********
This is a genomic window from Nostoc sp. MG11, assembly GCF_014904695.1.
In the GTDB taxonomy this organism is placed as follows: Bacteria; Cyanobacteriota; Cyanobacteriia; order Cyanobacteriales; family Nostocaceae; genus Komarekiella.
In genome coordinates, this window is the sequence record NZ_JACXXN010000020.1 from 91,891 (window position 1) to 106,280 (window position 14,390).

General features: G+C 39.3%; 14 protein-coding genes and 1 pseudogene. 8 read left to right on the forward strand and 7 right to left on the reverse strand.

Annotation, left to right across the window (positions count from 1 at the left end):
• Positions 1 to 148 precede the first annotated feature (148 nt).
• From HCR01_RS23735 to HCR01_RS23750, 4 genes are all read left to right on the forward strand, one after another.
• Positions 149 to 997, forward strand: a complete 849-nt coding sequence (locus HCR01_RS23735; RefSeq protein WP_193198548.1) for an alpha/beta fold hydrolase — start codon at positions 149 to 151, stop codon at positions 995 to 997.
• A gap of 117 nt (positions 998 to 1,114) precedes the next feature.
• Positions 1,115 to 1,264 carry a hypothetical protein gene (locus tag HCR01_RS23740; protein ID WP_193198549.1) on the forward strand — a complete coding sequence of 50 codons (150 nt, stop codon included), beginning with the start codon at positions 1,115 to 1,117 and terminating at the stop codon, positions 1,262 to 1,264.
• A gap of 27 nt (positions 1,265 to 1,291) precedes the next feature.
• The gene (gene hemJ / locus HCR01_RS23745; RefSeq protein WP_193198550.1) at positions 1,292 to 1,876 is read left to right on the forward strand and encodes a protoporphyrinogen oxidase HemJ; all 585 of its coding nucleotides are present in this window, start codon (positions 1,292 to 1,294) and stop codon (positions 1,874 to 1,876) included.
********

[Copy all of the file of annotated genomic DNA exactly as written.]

This is a genomic window from Nostoc sp. MG11, assembly GCF_014904695.1.
In the GTDB taxonomy this organism is placed as follows: Bacteria; Cyanobacteriota; Cyanobacteriia; order Cyanobacteriales; family Nostocaceae; genus Komarekiella.
In genome coordinates, this window is the sequence record NZ_JACXXN010000020.1 from 91,891 (window position 1) to 106,280 (window position 14,390).

General features: G+C 39.3%; 14 protein-coding genes and 1 pseudogene. 8 read left to right on the forward strand and 7 right to left on the reverse strand.

Annotation, left to right across the window (positions count from 1 at the left end):
• Positions 1 to 148 precede the first annotated feature (148 nt).
• From HCR01_RS23735 to HCR01_RS23750, 4 genes are all read left to right on the forward strand, one after another.
• Positions 149 to 997, forward strand: a complete 849-nt coding sequence (locus HCR01_RS23735; RefSeq protein WP_193198548.1) for an alpha/beta fold hydrolase — start codon at positions 149 to 151, stop codon at positions 995 to 997.
• A gap of 117 nt (positions 998 to 1,114) precedes the next feature.
• Positions 1,115 to 1,264 carry a hypothetical protein gene (locus tag HCR01_RS23740; protein ID WP_193198549.1) on the forward strand — a complete coding sequence of 50 codons (150 nt, stop codon included), beginning with the start codon at positions 1,115 to 1,117 and terminating at the stop codon, positions 1,262 to 1,264.
• A gap of 27 nt (positions 1,265 to 1,291) precedes the next feature.
• The gene (gene hemJ / locus HCR01_RS23745; RefSeq protein WP_193198550.1) at positions 1,292 to 1,876 is read left to right on the forward strand and encodes a protoporphyrinogen oxidase HemJ; all 585 of its coding nucleotides are present in this window, start codon (positions 1,292 to 1,294) and stop codon (positions 1,874 to 1,876) included.